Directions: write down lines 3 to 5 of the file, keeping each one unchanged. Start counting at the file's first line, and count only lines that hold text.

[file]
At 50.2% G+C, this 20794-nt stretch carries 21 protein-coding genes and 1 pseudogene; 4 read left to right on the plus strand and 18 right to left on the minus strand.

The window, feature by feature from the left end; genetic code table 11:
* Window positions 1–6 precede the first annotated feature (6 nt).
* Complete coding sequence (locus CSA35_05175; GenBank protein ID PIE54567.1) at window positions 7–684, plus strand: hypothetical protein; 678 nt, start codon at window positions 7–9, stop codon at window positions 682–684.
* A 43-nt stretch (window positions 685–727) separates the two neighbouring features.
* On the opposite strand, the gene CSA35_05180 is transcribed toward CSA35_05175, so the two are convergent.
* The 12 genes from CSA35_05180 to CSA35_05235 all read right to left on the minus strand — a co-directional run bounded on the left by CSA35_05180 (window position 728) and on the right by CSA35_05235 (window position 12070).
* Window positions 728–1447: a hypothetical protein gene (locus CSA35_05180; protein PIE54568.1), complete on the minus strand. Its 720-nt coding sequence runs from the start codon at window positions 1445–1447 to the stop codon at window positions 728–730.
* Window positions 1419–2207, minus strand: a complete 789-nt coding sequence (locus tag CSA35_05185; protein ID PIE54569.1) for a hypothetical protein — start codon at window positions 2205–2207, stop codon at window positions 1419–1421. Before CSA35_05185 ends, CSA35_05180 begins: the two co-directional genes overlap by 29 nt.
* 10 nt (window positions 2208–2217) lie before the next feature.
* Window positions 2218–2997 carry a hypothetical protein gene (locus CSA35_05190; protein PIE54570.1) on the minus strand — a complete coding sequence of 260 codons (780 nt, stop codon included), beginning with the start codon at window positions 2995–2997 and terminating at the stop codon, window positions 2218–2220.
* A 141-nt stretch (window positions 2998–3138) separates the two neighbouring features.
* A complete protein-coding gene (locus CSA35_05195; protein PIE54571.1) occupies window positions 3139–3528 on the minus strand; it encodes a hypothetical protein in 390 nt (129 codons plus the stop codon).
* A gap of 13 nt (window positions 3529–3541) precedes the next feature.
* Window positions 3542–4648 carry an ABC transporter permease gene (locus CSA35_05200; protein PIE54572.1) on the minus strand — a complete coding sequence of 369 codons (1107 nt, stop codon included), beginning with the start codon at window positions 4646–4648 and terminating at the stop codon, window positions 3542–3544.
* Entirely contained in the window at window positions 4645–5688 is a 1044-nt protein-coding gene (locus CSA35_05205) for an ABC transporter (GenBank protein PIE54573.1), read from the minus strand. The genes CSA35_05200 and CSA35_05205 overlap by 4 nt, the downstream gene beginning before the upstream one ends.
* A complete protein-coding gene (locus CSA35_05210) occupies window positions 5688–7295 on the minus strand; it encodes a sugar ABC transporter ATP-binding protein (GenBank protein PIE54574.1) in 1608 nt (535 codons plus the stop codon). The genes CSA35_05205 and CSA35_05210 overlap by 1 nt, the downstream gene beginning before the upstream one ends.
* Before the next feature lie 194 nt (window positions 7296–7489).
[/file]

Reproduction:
* Window positions 1–6 precede the first annotated feature (6 nt).
* Complete coding sequence (locus CSA35_05175; GenBank protein ID PIE54567.1) at window positions 7–684, plus strand: hypothetical protein; 678 nt, start codon at window positions 7–9, stop codon at window positions 682–684.
* A 43-nt stretch (window positions 685–727) separates the two neighbouring features.